Effective email authentication requires an organization to have clear control of its messaging operations, and it can take a lot of work to get there if you don’t already have it. But many don’t realize that deploying DMARC – before or while you’re deploying DKIM and SPF – can offer a valuable external view of your messaging operations that helps you maintain a high level of service.

Additional Visibility from the Start

It takes very little to enable the aggregate reporting features of DMARC – a mailbox that can handle a few dozen messages each day, and a single DNS record. You don’t have to write or deploy code to process these reports, though if you want to there are packages and libraries available. Instead you could setup a free or trial account to have your reports processed for you (see Analytics and Implementation Support).

What you will see is a snapshot of every source sending email that uses your Internet domain in the From: header, as seen by the world’s biggest mailbox providers – AOL, Google, Hotmail, Mail.ru, NetEase, Office365/Outlook.com, Yahoo – and a growing number of other reporting organizations, from mid-tier mailbox providers to businesses to non-profits. You’ll see just how many of these messages any computer on the Internet sent to each of the reporting organizations – including messages coming from elsewhere within your company, or from contracted ESPs or other vendors, which other departments or past employees may not have documented or reported.

If you aren’t sure if you have a problem with fraudsters abusing your domain, this is how you can find out – and if they aren’t now, you’ll see it in the reports if they ever start.

Feedback During Deployment

As you introduce technologies like DKIM and SPF, or expand your existing deployments, you can use DMARC aggregate reports to track your progress. Each time a legitimate sending system is added to your DKIM or SPF coverage, you’ll start to see the results in the next set of reports – depending on when that system starts sending messages, and which receivers they’re sending to. It may take a full business day or two from when that receiver first sees messages from your upgraded source, depending on the exact timing and where they were in their reporting cycle. (See When can I expect to receive my first aggregate report?)

Aggregate reports provide a valuable post-deployment check. Like email itself, DKIM and SPF both depend on DNS and most organizations have multiple DNS servers. Often a failure to authenticate messages is traced back to a configuration issue, either on the sending system or the DNS server(s) at the sender or a receiver. It’s not uncommon that one secondary DNS server out of several might not get the updated records correctly, or a receiver’s server might cache the old DNS records longer than they should. Or perhaps a configuration error caused messages from one sending domain not to receive a DKIM signature, or to receive a signature from a different domain. The DMARC aggregate reports help identify where the problem is and get it solved quickly, where previously it might take days or weeks before a customer complaint or other anecdotal source would uncover the problem.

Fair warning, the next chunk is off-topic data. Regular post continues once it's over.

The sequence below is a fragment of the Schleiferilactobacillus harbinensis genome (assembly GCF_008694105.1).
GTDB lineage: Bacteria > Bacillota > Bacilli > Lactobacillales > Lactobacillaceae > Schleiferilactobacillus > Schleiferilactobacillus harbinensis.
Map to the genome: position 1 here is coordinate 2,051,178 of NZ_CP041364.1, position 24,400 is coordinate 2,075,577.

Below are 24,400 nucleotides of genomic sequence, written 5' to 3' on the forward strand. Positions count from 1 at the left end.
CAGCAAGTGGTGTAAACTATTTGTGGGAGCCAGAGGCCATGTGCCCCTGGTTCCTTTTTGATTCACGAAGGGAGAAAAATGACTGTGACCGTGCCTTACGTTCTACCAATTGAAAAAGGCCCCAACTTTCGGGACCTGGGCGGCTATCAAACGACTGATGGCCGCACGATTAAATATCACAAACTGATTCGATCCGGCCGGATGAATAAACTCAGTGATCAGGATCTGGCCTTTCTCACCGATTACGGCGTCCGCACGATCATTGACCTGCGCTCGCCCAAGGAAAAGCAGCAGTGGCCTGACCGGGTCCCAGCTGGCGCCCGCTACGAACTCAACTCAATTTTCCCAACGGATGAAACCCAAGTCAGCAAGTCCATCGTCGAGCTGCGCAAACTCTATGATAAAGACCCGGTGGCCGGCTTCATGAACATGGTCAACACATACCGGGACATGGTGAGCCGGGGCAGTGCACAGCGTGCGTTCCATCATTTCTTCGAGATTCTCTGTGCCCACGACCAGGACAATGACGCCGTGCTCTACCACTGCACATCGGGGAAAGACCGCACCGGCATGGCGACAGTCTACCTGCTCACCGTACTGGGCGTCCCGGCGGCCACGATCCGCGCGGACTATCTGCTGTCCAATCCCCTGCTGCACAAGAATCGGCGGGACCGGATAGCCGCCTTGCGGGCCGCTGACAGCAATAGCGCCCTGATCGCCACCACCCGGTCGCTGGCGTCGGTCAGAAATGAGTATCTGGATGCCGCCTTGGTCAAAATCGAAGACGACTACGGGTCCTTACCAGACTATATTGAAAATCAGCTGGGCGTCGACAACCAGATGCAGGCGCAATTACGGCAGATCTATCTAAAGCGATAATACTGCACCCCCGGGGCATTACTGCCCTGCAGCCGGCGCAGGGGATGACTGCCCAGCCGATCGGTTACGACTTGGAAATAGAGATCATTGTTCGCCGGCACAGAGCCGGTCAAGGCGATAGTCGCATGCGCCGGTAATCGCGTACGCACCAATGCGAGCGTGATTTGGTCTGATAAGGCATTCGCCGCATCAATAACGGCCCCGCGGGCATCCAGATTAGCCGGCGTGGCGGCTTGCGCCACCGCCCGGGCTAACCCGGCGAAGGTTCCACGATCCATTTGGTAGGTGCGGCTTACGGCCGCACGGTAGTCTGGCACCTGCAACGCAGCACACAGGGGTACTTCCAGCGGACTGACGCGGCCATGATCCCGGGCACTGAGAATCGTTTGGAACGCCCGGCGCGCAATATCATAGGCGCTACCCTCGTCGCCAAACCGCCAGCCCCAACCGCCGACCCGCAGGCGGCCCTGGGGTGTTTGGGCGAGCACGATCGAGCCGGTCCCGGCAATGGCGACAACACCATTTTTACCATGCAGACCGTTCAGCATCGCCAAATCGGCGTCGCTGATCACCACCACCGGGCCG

Monitoring Post-Deployment

Skipping ahead, let’s say your organization has deployed DKIM, DMARC and SPF successfully. The fraudulent activity using your domain has abated – now what? While your team focuses on other projects, the DMARC aggregate reports will continue to come in. And they can form the basis for operational and abuse alerts on an on-going basis.

In the case of abuse, consider a botnet that starts sending messages using your domain. Aggregate reports will show a spike in both the number of unauthenticated messages, and the number of sources sending those unauthenticated messages. This can be detected quickly by somebody reviewing the reports, or by simple analytics implemented in-house or by a report processor, and the fraud and abuse team can be alerted immediately.

Daily reports include the authentication rates of messages from your known or legitimate sending sources. This lets you establish a set of baselines for the number of messages seen by a given receiver/reporter, and whether there are typically any transient authentication failures – for instance, because of DNS server timeouts somewhere between the sender and receiver – and with that baseline you can establish a threshold for any increase in the failure rate that should generate an alert to the operations or business team responsible. For example, one ESP had an issue that caused roughly 10% of the messages they sent on behalf of a particular client to fail authentication. That was potentially 20,000 angry customers, lost sales, et cetera – each day. But aggregate reporting identified it and led to an investigation and speedy correction.

Sometimes Department A doesn’t tell Department B about their new email campaign, or new contract with a vendor or ESP – this new traffic will show up in the aggregate reports as they come online. It will be obvious how many messages are being sent and where they’re being sent from, and you’ll usually see the sending computer’s domain. Often this makes it immediately obvious if a new legitimate – if unexpected – sender is involved. Here too your report processor or custom code might be able to generate an alert, to provide faster response than manual review of the reports.

Execution Matters, and DMARC Can Help

Email has long been a critical business service, as well as a vital communications channel to reach your customers, members, vendors, or other parties. And in the age of metrics and data analysis, DMARC reporting provides useful and actionable information about your messaging operations – as well as fraud and abuse.

For more information on deploying DMARC please refer to our listing of articles, tutorials and videos.